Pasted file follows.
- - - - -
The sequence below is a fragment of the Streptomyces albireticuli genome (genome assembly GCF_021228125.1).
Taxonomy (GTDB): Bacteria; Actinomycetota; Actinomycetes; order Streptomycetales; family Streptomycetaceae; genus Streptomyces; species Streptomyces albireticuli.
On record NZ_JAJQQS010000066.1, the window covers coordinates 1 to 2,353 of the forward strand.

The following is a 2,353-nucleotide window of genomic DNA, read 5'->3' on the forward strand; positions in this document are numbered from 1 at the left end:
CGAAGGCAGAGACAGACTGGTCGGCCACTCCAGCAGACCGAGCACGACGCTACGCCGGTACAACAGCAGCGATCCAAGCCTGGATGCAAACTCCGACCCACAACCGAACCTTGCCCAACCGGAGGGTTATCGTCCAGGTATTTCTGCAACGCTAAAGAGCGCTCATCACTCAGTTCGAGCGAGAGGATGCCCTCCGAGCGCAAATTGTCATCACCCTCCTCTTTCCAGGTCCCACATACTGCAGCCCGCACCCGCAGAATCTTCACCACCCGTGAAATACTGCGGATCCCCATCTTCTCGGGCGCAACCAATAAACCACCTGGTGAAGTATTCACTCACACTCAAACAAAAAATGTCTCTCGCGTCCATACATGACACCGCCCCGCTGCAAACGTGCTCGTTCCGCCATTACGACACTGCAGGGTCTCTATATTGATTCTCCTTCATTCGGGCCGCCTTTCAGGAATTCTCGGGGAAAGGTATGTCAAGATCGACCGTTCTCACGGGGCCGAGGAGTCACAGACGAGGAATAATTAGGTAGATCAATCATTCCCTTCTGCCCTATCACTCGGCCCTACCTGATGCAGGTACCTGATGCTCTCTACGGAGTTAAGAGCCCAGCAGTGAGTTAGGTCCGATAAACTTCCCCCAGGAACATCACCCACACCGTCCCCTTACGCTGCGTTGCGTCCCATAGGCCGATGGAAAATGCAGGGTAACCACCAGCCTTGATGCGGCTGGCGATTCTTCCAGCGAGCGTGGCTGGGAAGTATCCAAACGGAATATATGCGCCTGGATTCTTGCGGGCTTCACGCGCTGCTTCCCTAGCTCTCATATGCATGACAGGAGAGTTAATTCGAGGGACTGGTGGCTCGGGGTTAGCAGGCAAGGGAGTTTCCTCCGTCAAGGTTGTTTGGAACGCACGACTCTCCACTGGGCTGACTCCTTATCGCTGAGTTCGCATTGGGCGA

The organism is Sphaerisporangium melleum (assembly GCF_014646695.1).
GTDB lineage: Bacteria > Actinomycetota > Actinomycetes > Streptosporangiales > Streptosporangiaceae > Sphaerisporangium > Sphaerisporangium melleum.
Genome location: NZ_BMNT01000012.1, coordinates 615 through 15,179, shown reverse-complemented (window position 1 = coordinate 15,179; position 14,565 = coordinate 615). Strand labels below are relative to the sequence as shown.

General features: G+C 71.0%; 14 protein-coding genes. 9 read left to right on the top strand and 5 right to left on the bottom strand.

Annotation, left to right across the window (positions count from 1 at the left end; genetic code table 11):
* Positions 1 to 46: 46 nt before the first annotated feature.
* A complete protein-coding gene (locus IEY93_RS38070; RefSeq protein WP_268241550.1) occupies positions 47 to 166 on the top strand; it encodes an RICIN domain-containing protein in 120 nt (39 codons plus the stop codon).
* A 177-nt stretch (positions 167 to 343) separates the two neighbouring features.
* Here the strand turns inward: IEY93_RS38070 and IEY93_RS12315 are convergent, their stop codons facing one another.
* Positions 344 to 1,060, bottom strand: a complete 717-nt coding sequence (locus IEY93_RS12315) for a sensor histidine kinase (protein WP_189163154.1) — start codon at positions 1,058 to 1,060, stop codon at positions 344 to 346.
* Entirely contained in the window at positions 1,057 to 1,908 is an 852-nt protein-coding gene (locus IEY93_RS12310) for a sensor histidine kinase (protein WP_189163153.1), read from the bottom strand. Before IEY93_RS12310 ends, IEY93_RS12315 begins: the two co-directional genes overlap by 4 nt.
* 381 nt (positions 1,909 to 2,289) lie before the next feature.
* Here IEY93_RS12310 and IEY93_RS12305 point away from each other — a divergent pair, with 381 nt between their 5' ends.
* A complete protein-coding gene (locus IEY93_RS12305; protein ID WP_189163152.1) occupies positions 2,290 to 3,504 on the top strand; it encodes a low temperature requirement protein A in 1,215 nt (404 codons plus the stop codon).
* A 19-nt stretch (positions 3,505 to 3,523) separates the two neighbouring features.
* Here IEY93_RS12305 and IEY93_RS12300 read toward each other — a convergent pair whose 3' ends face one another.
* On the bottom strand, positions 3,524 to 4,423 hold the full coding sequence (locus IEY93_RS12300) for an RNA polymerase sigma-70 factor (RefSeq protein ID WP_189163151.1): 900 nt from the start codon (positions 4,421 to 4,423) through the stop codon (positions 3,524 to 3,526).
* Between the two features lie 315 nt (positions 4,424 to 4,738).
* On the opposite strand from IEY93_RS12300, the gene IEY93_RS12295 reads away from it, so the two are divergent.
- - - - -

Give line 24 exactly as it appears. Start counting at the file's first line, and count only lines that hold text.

* On the opposite strand from IEY93_RS12300, the gene IEY93_RS12295 reads away from it, so the two are divergent.